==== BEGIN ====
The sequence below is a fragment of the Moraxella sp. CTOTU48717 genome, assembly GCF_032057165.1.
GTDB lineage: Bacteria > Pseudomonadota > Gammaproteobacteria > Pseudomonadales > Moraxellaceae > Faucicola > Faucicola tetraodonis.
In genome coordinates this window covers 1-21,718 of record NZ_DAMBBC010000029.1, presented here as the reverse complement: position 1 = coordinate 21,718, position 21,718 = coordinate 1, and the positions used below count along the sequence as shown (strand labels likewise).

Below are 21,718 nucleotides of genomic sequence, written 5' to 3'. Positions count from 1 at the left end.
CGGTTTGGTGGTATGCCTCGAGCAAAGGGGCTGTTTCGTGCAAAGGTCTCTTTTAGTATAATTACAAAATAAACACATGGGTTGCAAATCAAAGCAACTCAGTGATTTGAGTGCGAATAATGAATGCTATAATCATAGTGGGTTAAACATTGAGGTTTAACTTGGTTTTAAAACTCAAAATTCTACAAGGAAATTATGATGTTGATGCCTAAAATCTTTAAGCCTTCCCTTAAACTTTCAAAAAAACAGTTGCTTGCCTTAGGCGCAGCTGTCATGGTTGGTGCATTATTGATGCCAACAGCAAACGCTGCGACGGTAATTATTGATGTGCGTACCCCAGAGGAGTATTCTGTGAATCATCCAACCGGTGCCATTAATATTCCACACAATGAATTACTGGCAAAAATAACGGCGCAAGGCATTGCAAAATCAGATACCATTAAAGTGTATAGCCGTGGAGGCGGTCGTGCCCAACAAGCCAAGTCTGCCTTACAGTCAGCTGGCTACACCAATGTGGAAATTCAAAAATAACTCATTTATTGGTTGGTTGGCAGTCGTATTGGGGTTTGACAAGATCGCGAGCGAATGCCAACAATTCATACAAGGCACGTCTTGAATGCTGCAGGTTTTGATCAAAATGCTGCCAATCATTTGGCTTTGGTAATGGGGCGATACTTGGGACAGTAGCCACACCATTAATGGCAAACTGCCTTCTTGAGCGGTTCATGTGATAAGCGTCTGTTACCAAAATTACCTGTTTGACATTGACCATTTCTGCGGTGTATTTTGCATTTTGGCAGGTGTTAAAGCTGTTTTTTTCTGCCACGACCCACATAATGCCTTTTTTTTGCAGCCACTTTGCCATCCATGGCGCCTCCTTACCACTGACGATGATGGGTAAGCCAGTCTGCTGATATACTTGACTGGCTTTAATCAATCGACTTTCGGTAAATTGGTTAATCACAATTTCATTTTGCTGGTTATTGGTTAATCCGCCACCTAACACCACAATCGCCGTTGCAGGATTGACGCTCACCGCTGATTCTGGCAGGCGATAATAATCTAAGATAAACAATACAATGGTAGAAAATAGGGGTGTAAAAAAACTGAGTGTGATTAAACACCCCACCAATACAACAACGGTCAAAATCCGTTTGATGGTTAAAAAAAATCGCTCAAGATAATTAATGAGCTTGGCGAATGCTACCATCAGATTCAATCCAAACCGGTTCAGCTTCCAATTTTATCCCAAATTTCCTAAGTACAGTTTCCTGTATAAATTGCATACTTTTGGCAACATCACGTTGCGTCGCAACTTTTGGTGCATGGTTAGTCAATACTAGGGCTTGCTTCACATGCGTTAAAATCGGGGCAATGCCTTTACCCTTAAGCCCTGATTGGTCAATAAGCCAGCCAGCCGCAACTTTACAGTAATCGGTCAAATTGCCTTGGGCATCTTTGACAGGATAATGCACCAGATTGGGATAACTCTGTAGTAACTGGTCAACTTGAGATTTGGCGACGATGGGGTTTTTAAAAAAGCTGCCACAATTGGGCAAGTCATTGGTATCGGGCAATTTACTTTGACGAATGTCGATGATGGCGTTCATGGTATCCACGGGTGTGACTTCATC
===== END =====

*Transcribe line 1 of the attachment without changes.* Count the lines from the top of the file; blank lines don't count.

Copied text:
The sequence below is a fragment of the Moraxella sp. CTOTU48717 genome, assembly GCF_032057165.1.